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Re: [Xen-devel] One question about the hypercall to translate gfn to mfn.

On Tue, 2015-01-06 at 08:42 +0000, Tian, Kevin wrote:
> > From: George Dunlap
> > Sent: Monday, January 05, 2015 11:50 PM
> > 
> > On Fri, Dec 12, 2014 at 6:29 AM, Tian, Kevin <kevin.tian@xxxxxxxxx> wrote:
> > >> We're not there in the current design, purely because XenGT has to be
> > >> in dom0 (so it can trivially DoS Xen by rebooting the host).
> > >
> > > Can we really decouple dom0 from DoS Xen? I know there's on-going effort
> > > like PVH Dom0, however there are lots of trickiness in Dom0 which can
> > > put the platform into a bad state. One example is ACPI. All the platform
> > > details are encapsulated in AML language, and only dom0 knows how to
> > > handle ACPI events. Unless Xen has another parser to guard all possible
> > > resources which might be touched thru ACPI, a tampered dom0 has many
> > > way to break out. But that'd be very challenging and complex.
> > >
> > > If we can't containerize Dom0's behavior completely, I would think dom0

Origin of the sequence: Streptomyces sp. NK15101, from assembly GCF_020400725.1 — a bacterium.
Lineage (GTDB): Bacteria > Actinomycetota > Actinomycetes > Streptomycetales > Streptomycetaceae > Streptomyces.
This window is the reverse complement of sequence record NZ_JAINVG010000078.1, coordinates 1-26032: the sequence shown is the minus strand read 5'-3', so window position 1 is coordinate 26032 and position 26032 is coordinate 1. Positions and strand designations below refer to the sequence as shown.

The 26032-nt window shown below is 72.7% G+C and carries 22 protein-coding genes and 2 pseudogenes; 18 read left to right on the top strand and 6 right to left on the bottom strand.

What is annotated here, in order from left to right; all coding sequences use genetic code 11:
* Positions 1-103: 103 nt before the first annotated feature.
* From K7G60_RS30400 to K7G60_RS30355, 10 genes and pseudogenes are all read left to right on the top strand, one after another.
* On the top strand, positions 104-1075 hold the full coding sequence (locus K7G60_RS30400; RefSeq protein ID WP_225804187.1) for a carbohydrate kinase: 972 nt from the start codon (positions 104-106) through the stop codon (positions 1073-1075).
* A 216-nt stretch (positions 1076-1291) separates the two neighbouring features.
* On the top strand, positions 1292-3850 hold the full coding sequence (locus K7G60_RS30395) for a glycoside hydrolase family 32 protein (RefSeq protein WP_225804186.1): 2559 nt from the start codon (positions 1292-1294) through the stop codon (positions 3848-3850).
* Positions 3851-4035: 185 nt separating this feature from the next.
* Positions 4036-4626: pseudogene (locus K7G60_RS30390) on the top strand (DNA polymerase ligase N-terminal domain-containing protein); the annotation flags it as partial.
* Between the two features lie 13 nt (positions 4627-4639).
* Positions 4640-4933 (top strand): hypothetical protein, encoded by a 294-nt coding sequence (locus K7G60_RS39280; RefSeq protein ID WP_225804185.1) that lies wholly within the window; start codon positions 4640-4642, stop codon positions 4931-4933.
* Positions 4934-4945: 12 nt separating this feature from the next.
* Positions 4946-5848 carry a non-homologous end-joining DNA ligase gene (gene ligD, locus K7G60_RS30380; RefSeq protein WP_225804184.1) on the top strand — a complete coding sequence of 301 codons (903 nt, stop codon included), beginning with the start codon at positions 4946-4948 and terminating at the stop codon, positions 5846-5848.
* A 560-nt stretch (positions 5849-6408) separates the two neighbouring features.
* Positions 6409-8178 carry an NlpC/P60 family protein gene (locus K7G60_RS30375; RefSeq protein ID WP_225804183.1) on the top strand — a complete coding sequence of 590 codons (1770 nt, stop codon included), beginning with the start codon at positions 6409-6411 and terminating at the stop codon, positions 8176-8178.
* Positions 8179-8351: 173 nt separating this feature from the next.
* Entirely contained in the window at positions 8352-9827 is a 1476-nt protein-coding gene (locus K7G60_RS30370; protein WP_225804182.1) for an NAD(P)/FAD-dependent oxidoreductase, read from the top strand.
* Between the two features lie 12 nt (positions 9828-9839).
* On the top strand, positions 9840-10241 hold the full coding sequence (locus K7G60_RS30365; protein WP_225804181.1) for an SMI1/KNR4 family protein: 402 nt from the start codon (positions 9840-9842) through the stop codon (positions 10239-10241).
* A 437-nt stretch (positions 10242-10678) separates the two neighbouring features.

> > > and Xen actually in the same trust zone, so putting XenGT in Dom0 
> > > shouldn't
> > > make things worse.
> > 
> > The question here is, "If a malicious guest can manage to break into
> > XenGT, what can they do?"
> > 
> > If XenGT is running in dom0, then the answer is, "At very least, they
> > can DoS the host because dom0 is allowed to reboot; they can probably
> > do lots of other nasty things as well."
> > 
> > If XenGT is running in its own domain, and can only add IOMMU entries
> > for MFNs belonging to XenGT-only VMs, then the answer is, "They can
> > access other XenGT-enabled VMs, but they cannot shut down the host or
> > access non-XenGT VMs."
> > 
> > Slides 8-11 of a presentation I gave
> > (http://www.slideshare.net/xen_com_mgr/a-brief-tutorial-on-xens-advanced-s
> > ecurity-features)
> > can give you a graphical idea of what we're' talking about.
> > 
> I agree we need to make XenGT more isolated following on-going trend from
> previous discussion, but regarding to whether Dom0/Xen are in the same 
> security
> domain, I don't see my statement is changed w/ above attempts which just try 
> to 
> move privileged Xen stuff away from dom0, but all existing Linux 
> vulnerabilities 
> allow a tampered Dom0 do many evil things with root permission or even 
> tampered 
> kernel to DoS Xen (e.g. w/ ACPI). PVH dom0 can help performance... but itself 
> alone 
> doesn't change the fact that Dom0/Xen are actually in the same security 
> domain. :-)

Which is a good reason why one would want to remove as much potentially
vulnerable code from dom0 as possible, and then deny it the
corresponding permissions via XSM too.

I also find the argument "dom0 can do some bad things so we should let
it be able to do all bad things" rather specious.


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